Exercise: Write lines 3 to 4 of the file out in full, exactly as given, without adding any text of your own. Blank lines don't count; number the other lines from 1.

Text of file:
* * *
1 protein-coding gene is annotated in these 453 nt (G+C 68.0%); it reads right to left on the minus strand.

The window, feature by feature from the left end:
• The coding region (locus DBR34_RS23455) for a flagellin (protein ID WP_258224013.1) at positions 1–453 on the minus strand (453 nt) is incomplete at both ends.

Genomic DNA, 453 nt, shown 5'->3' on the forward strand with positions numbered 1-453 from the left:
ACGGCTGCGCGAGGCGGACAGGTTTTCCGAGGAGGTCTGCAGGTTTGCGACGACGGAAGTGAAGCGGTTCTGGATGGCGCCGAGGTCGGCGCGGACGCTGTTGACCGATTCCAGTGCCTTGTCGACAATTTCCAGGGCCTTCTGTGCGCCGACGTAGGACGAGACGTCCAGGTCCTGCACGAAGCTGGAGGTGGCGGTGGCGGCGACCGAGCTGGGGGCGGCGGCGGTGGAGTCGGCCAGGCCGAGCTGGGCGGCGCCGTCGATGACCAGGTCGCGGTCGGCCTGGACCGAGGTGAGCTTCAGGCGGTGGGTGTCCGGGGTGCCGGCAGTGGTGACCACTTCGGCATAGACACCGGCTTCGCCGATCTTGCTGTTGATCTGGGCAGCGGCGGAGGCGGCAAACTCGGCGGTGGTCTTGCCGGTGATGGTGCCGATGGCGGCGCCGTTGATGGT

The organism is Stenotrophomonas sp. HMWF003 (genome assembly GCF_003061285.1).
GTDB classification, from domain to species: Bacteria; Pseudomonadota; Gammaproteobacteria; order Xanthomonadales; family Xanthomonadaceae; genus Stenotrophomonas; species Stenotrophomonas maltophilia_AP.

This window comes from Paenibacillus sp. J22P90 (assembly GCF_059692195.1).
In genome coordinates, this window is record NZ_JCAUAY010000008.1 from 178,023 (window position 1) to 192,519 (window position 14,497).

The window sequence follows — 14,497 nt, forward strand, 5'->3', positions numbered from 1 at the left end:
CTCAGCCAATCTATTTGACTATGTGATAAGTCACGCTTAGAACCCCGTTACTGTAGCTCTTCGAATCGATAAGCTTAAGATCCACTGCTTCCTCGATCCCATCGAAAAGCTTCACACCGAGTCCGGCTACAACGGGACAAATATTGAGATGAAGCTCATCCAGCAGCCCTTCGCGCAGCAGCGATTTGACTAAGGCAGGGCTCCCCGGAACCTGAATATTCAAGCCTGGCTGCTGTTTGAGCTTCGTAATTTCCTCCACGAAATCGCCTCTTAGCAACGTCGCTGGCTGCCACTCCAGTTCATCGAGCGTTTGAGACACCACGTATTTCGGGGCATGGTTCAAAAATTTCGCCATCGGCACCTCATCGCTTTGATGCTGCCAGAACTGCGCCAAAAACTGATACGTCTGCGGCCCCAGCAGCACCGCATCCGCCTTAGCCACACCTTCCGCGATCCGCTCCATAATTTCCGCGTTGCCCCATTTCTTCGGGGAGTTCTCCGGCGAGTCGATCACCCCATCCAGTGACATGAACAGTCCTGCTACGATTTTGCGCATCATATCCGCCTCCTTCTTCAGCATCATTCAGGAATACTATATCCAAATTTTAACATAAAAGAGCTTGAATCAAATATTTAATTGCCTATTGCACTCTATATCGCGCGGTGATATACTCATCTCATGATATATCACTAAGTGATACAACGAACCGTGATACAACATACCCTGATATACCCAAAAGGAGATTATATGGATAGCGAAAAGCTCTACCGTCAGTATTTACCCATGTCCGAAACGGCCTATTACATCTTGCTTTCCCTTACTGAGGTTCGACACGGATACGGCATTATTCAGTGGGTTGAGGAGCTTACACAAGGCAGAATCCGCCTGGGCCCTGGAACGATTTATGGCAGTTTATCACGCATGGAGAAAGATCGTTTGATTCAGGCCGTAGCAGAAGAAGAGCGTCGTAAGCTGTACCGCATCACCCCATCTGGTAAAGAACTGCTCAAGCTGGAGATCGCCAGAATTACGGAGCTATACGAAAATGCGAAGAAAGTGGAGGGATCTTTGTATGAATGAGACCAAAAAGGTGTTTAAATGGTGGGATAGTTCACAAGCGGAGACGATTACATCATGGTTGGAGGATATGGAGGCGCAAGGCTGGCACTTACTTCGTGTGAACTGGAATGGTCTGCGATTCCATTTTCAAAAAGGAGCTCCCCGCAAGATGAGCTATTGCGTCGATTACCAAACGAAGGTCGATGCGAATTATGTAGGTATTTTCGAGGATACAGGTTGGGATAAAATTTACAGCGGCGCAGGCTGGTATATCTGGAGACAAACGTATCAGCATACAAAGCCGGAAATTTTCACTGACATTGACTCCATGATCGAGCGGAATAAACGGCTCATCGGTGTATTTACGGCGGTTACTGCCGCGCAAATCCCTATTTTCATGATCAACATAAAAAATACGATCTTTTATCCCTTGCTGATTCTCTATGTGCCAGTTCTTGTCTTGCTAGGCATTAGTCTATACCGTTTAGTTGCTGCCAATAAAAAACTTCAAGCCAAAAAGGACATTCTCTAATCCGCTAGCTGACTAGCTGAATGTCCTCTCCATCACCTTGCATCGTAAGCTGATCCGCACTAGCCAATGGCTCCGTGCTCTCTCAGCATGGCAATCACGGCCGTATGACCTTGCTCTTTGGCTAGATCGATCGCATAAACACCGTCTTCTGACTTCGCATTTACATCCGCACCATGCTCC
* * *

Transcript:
• The coding region (locus DBR34_RS23455) for a flagellin (protein ID WP_258224013.1) at positions 1–453 on the minus strand (453 nt) is incomplete at both ends.

Genomic DNA, 453 nt, shown 5'->3' on the forward strand with positions numbered 1-453 from the left: